No. . | 1 . | 2 . | 3 . | 4 . | 5 . | 6 . | 7 . | 8 . | 9 . | 10 . | Ave . |
---|---|---|---|---|---|---|---|---|---|---|---|

Uncategorized mode of WD coefficients | |||||||||||

EN*1000 | 114 | 72 | 120 | 66 | 108 | 114 | 78 | 90 | 162 | 162 | 108.6 |

T (s) | 126.4 | 80.2 | 127.6 | 74.5 | 115.9 | 123.4 | 86.7 | 99.4 | 172.7 | 173.4 | 118 |

Categorized mode of WD coefficients | |||||||||||

EN*1000 | 30 | 12 | 18 | 60 | 24 | 12 | 48 | 72 | 36 | 24 | 33.6 |

T (s) | 46.8 | 22.3 | 29.0 | 103.3 | 40.6 | 23.7 | 75.0 | 104.8 | 55.3 | 41.2 | 54.2 |

No. . | 1 . | 2 . | 3 . | 4 . | 5 . | 6 . | 7 . | 8 . | 9 . | 10 . | Ave . |
---|---|---|---|---|---|---|---|---|---|---|---|

Uncategorized mode of WD coefficients | |||||||||||

EN*1000 | 114 | 72 | 120 | 66 | 108 | 114 | 78 | 90 | 162 | 162 | 108.6 |

T (s) | 126.4 | 80.2 | 127.6 | 74.5 | 115.9 | 123.4 | 86.7 | 99.4 | 172.7 | 173.4 | 118 |

Categorized mode of WD coefficients | |||||||||||

EN*1000 | 30 | 12 | 18 | 60 | 24 | 12 | 48 | 72 | 36 | 24 | 33.6 |

T (s) | 46.8 | 22.3 | 29.0 | 103.3 | 40.6 | 23.7 | 75.0 | 104.8 | 55.3 | 41.2 | 54.2 |

### Case study # 2

_{1}denotes the reservoir in the water treatment plant with a capacity of 5,000 m

^{3}as the only source of water. T

_{1}to T

_{5}denote water tanks. Q

_{1}to Q

_{3}denote pipe-flow measurement locations that are measured by ultrasonic flow sensors (FLUXUS F401). S

_{1}to S

_{27}denote pressure head and residual chlorine measurement locations that are measured by the Radcom LoLog450 pressure sensor and the M142 chlorimeter. The precision of all pressure, flow and chlorimeter sensors is 0.01 m, 0.01 m/s and 0.01 mg/l, respectively. Due to the limited amount of measurement equipment, the measurement process was implemented from 25 December 2011 to 8 February 2012.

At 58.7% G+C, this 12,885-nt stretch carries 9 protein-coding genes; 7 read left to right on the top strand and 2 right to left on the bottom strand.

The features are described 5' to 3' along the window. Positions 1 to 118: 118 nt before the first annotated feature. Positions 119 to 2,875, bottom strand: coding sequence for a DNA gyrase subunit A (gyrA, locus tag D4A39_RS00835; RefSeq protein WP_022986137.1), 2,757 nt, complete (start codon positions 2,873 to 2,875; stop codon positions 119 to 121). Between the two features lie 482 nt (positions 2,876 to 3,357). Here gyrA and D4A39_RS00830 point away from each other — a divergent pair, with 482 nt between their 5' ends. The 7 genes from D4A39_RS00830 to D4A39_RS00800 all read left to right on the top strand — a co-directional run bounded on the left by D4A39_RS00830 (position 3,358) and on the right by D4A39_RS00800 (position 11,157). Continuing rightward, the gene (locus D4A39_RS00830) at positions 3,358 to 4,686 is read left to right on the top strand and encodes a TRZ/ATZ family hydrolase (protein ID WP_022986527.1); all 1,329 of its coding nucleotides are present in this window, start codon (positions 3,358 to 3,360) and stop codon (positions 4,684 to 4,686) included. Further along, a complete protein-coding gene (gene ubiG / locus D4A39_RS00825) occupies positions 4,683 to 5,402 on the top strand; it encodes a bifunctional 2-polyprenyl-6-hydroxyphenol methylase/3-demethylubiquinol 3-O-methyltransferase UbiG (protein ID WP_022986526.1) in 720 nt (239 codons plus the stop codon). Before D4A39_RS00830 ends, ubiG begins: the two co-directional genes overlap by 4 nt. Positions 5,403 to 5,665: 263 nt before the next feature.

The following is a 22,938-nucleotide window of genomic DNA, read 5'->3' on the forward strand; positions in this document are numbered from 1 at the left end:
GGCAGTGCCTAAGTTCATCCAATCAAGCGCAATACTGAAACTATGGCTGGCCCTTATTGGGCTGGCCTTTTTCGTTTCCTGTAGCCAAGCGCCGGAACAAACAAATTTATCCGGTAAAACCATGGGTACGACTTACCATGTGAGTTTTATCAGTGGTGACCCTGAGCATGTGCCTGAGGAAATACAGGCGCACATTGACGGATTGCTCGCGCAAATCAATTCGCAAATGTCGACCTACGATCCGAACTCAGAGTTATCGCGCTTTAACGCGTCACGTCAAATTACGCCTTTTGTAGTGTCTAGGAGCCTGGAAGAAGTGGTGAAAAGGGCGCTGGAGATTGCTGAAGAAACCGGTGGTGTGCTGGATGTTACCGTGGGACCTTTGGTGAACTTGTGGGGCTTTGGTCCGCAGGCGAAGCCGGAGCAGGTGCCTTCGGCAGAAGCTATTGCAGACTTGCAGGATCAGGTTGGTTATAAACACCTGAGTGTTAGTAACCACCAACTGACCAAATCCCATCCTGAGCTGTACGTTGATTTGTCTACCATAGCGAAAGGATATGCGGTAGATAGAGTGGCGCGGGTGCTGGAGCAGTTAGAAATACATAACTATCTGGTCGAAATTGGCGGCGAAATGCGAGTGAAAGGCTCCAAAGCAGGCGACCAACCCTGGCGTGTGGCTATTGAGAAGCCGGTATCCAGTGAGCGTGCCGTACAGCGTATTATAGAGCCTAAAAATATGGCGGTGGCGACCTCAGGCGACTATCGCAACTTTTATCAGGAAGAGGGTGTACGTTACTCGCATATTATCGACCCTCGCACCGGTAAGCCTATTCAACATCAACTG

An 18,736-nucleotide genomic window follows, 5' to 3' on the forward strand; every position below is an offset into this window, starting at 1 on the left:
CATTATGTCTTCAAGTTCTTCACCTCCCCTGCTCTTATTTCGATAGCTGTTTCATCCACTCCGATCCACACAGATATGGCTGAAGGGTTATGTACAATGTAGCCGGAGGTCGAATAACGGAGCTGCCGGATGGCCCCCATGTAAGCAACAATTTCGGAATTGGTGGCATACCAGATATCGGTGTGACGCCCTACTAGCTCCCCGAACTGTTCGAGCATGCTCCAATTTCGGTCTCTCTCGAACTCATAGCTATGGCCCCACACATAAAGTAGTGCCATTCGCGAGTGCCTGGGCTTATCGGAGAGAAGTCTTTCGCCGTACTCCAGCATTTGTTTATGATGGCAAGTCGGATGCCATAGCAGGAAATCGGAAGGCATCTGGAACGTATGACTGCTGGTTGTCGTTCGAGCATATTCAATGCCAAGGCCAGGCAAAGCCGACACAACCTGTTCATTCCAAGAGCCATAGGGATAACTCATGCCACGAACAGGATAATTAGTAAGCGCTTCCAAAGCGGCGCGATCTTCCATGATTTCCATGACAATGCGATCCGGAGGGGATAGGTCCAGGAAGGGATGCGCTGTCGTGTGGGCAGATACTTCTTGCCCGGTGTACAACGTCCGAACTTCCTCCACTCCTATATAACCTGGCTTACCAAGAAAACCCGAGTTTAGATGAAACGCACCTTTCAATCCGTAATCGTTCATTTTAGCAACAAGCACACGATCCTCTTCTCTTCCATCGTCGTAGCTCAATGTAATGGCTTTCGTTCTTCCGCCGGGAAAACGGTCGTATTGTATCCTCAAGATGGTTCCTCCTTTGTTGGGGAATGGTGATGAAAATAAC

In this case study, if the WD coefficients of the pipes were not categorized, the number of decision variables would be 192. To make the problem easier, the WD coefficients of the pipes are classified into limited categories based on the data collected from the network including material, diameter, and age of pipes. In Table 6, the type of classification of WD coefficients is shown in the form of seven categories.

No . | (C1) . | (C2) . | (C3) . | (C4) . | (C5) . | (C6) . | (C7) . | ||||
---|---|---|---|---|---|---|---|---|---|---|---|

M . | D . | A . | M,D . | M,A . | . | D,A . | M,D,A . | ||||

1 | DI | 20 | 0–10 | D,M1 | A,M1 | A2,D1 | A3,D4 | A2,D6 | A,D,M1 | A2,D4,M4 | A5,D5,M4 |

2 | GA | 75–90 | 10_20 | D1,M2 | A2,M2 | A1,D2 | A4,D4 | A4,D6 | A2,D1,M2 | A3,D4,M4 | A2,D6,M4 |

3 | PE | 100 | 20–30 | D2,M3 | A1,M3 | A2,D3 | A5,D4 | A5,D6 | A1,D2,M3 | A4,D4,M4 | A4,D6,M4 |

4 | AC | 150 | 30–40 | D3,M4 | A2,M4 | A3,D3 | A2,D5 | – | A2,D3,M4 | A5,D4,M4 | A5,D6,M4 |

5 | 200 | 50–60 | D4,M4 | A3,M4 | A4,D3 | A3,D5 | – | A3,D3,M4 | A2,D5,M4 | – | |

6 | 300 | D5,M4 | A4,M4 | A5,D3 | A4,D5 | – | A4,D3,M4 | A3,D5,M4 | – | ||

7 | D6,M4 | A5,M4 | A2,D4 | A5,D5 | – | A5,D3,M4 | A4,D5,M4 | – |

No . | (C1) . | (C2) . | (C3) . | (C4) . | (C5) . | (C6) . | (C7) . | ||||
---|---|---|---|---|---|---|---|---|---|---|---|

M . | D . | A . | M,D . | M,A . | . | D,A . | M,D,A . | ||||

1 | DI | 20 | 0–10 | D,M1 | A,M1 | A2,D1 | A3,D4 | A2,D6 | A,D,M1 | A2,D4,M4 | A5,D5,M4 |

2 | GA | 75–90 | 10_20 | D1,M2 | A2,M2 | A1,D2 | A4,D4 | A4,D6 | A2,D1,M2 | A3,D4,M4 | A2,D6,M4 |

3 | PE | 100 | 20–30 | D2,M3 | A1,M3 | A2,D3 | A5,D4 | A5,D6 | A1,D2,M3 | A4,D4,M4 | A4,D6,M4 |

4 | AC | 150 | 30–40 | D3,M4 | A2,M4 | A3,D3 | A2,D5 | – | A2,D3,M4 | A5,D4,M4 | A5,D6,M4 |

5 | 200 | 50–60 | D4,M4 | A3,M4 | A4,D3 | A3,D5 | – | A3,D3,M4 | A2,D5,M4 | – | |

6 | 300 | D5,M4 | A4,M4 | A5,D3 | A4,D5 | – | A4,D3,M4 | A3,D5,M4 | – | ||

7 | D6,M4 | A5,M4 | A2,D4 | A5,D5 | – | A5,D3,M4 | A4,D5,M4 | – |

C: Category; M: Material; D: Diameter (mm); A: Age (year); DI: Ductile iron; PE: Polyethylene; GA: Galvanized steel; AC: Asbestos cement.